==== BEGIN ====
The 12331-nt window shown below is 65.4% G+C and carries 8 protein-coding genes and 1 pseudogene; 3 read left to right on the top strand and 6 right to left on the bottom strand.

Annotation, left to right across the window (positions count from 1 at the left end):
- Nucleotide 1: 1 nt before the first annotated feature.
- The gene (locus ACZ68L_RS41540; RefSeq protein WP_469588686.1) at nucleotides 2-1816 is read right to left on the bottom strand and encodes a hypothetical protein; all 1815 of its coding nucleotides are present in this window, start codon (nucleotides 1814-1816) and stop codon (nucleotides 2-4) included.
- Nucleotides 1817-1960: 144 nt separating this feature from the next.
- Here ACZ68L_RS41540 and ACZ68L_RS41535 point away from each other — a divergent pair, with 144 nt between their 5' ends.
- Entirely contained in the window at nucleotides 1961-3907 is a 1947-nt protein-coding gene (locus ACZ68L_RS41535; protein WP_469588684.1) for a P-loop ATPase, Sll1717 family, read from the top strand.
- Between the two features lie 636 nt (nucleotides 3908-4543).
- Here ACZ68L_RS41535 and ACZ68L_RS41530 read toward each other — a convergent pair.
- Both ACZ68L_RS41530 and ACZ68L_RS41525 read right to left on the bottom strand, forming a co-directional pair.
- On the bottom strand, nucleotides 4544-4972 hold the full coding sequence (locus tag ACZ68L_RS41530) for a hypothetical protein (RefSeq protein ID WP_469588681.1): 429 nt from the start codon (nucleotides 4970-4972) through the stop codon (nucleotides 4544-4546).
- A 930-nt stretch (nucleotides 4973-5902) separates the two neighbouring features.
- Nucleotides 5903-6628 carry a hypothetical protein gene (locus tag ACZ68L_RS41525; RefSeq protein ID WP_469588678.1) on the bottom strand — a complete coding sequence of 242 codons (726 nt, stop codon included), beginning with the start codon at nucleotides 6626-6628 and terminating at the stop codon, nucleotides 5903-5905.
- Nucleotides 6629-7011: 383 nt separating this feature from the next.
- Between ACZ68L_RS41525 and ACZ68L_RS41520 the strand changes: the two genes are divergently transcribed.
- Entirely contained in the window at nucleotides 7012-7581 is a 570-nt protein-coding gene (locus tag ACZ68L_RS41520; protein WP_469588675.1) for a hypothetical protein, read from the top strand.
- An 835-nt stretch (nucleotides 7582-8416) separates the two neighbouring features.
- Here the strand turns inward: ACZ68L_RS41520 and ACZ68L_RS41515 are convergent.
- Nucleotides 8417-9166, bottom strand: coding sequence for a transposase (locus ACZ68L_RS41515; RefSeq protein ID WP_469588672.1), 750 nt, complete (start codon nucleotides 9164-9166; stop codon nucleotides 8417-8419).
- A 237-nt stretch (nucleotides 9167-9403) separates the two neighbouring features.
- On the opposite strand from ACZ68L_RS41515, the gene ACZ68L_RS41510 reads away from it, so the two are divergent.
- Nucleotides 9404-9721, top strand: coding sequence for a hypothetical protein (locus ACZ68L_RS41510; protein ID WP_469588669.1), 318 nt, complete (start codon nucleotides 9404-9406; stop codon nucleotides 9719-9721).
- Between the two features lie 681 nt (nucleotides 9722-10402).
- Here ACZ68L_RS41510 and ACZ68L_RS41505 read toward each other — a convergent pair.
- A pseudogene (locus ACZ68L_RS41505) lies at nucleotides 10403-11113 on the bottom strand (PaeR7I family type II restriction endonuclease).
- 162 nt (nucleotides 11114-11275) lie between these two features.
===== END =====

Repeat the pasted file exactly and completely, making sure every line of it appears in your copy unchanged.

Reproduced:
The 12331-nt window shown below is 65.4% G+C and carries 8 protein-coding genes and 1 pseudogene; 3 read left to right on the top strand and 6 right to left on the bottom strand.

Annotation, left to right across the window (positions count from 1 at the left end):
- Nucleotide 1: 1 nt before the first annotated feature.
- The gene (locus ACZ68L_RS41540; RefSeq protein WP_469588686.1) at nucleotides 2-1816 is read right to left on the bottom strand and encodes a hypothetical protein; all 1815 of its coding nucleotides are present in this window, start codon (nucleotides 1814-1816) and stop codon (nucleotides 2-4) included.
- Nucleotides 1817-1960: 144 nt separating this feature from the next.
- Here ACZ68L_RS41540 and ACZ68L_RS41535 point away from each other — a divergent pair, with 144 nt between their 5' ends.
- Entirely contained in the window at nucleotides 1961-3907 is a 1947-nt protein-coding gene (locus ACZ68L_RS41535; protein WP_469588684.1) for a P-loop ATPase, Sll1717 family, read from the top strand.
- Between the two features lie 636 nt (nucleotides 3908-4543).
- Here ACZ68L_RS41535 and ACZ68L_RS41530 read toward each other — a convergent pair.
- Both ACZ68L_RS41530 and ACZ68L_RS41525 read right to left on the bottom strand, forming a co-directional pair.
- On the bottom strand, nucleotides 4544-4972 hold the full coding sequence (locus tag ACZ68L_RS41530) for a hypothetical protein (RefSeq protein ID WP_469588681.1): 429 nt from the start codon (nucleotides 4970-4972) through the stop codon (nucleotides 4544-4546).
- A 930-nt stretch (nucleotides 4973-5902) separates the two neighbouring features.
- Nucleotides 5903-6628 carry a hypothetical protein gene (locus tag ACZ68L_RS41525; RefSeq protein ID WP_469588678.1) on the bottom strand — a complete coding sequence of 242 codons (726 nt, stop codon included), beginning with the start codon at nucleotides 6626-6628 and terminating at the stop codon, nucleotides 5903-5905.
- Nucleotides 6629-7011: 383 nt separating this feature from the next.
- Between ACZ68L_RS41525 and ACZ68L_RS41520 the strand changes: the two genes are divergently transcribed.
- Entirely contained in the window at nucleotides 7012-7581 is a 570-nt protein-coding gene (locus tag ACZ68L_RS41520; protein WP_469588675.1) for a hypothetical protein, read from the top strand.
- An 835-nt stretch (nucleotides 7582-8416) separates the two neighbouring features.
- Here the strand turns inward: ACZ68L_RS41520 and ACZ68L_RS41515 are convergent.
- Nucleotides 8417-9166, bottom strand: coding sequence for a transposase (locus ACZ68L_RS41515; RefSeq protein ID WP_469588672.1), 750 nt, complete (start codon nucleotides 9164-9166; stop codon nucleotides 8417-8419).
- A 237-nt stretch (nucleotides 9167-9403) separates the two neighbouring features.
- On the opposite strand from ACZ68L_RS41515, the gene ACZ68L_RS41510 reads away from it, so the two are divergent.
- Nucleotides 9404-9721, top strand: coding sequence for a hypothetical protein (locus ACZ68L_RS41510; protein ID WP_469588669.1), 318 nt, complete (start codon nucleotides 9404-9406; stop codon nucleotides 9719-9721).
- Between the two features lie 681 nt (nucleotides 9722-10402).
- Here ACZ68L_RS41510 and ACZ68L_RS41505 read toward each other — a convergent pair.
- A pseudogene (locus ACZ68L_RS41505) lies at nucleotides 10403-11113 on the bottom strand (PaeR7I family type II restriction endonuclease).
- 162 nt (nucleotides 11114-11275) lie between these two features.